The biggest news of the week in the greater Seattle area was the opening of the Capitol Hill and University of Washington Link Light Rail stations. Seattle Southside was already connected from SeaTac and Tukwila through Westlake Center by the light rail; but it was a bit more difficult to reach Capitol Hill or Husky Stadium from the south. Well, the light rail has changed all that!
My fiancée and I wanted to check out the new stations, and we also wanted to see how long it would take us to get to them from SeaTac. To begin our journey, we parked and walked down to the SeaTac light rail station at International Blvd & S 176th St. We took the elevator up and bought our tickets at the kiosk. Prices vary by intended destination, and of course we were going as far as we could possibly go, so our roundtrip day pass ended up costing $6.50 each.
We boarded the light rail at 11:13am and we started moving at 11:15am. The trip started out with some nice views of the area! We were well above the traffic below, a little too high to see the envy on the car commuters faces, but it’s a fair bet that they were green with jealous rage.
The first stop was at Tukwila International Boulevard station. The significance of this stop is that there is a huge parking lot for commuters looking to take the light rail to Seattle instead of I-5. This comes in handy if you’re like most commuters from South King County and not within walking distance to a light rail station.
Since last weekend, the light rail has a grand total of 15 stations, stretching as far south as SeaTac and as far north as the University of Washington. We traveled quickly from station to station: above ground, street level, and below ground, until we made it to Capitol Hill station at exactly 11:55am (40 minutes one way). We took three escalators up to the street level until we regained our bearings and figured out where we were. I couldn’t have been happier to discover that we were right next to a Seattle classic: Dick’s Drive-In. I could actually take a forty-minute light rail trip from work and have Dick’s burgers for lunch! Today would not be that day, however, as my fiancée wanted us to eat a bit healthier. But in regards to future lunches, to quote the great Henry Winkler in 1998’s epic The Waterboy, “What momma don’t know, won’t hurt her.”
We walked down the street and stopped at Pinto Thai Bistro & Sushi Bar. I’m not exaggerating when I say this: this place had the best Pad Thai I’ve ever had. And it only cost $8.50 for lunch! But that’s not what this blog is about. We’re talking about the light rail here! We checked out a few shops after lunch and headed back down to the depths of the Capitol Hill light rail station.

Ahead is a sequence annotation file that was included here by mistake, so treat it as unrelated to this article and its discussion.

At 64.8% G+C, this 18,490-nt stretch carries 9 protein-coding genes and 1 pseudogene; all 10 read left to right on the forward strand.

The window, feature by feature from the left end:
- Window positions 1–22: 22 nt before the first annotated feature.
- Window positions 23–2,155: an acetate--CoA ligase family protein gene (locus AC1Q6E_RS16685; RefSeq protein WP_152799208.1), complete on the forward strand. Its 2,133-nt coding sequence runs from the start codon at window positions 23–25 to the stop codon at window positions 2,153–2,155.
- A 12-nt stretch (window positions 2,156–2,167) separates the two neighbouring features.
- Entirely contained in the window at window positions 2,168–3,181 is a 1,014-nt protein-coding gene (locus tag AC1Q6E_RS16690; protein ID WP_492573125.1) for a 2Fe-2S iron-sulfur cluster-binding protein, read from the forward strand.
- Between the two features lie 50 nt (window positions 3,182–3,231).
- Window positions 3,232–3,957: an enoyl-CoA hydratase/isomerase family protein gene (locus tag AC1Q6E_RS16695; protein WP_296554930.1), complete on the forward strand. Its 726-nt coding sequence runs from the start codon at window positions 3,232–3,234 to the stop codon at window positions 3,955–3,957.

I forgot to mention the art of the Capitol Hill station. There were what appeared to be two WWII-era planes, painted pink, and split into sections, engaged in a heated dogfight. Very interesting…
The trip from Capitol Hill to UW only took four minutes…FOUR MINUTES! That’s really amazing when you think about how long it takes to drive the distance, especially with Seattle traffic. The UW station looked even more futuristic than the Capitol Hill station and our escalator journey included some striking illuminated blue pictograms and designs on the walls.
When we made it to the surface, we were delighted to find ourselves right at the entrance of Husky Stadium. Finally, I’ll be able to see some Husky games right after work without having to fight the oftentimes brutal Seattle traffic. I can imagine the bustling stations on gameday, especially if the Huskies have a good season next year (we’ll see).
If you were wondering, it took exactly forty-four minutes to get from UW back down to SeaTac. We have high hopes for the light rail in Seattle and it seems like the track will continue to expand for the foreseeable future. If you’re going to a Husky/Seahawks/Mariners/Sounders game any time soon, I highly recommend taking the light rail. Trust me, you do not want to test Seattle traffic or parking enforcement; and because of the light rail, you won’t have to.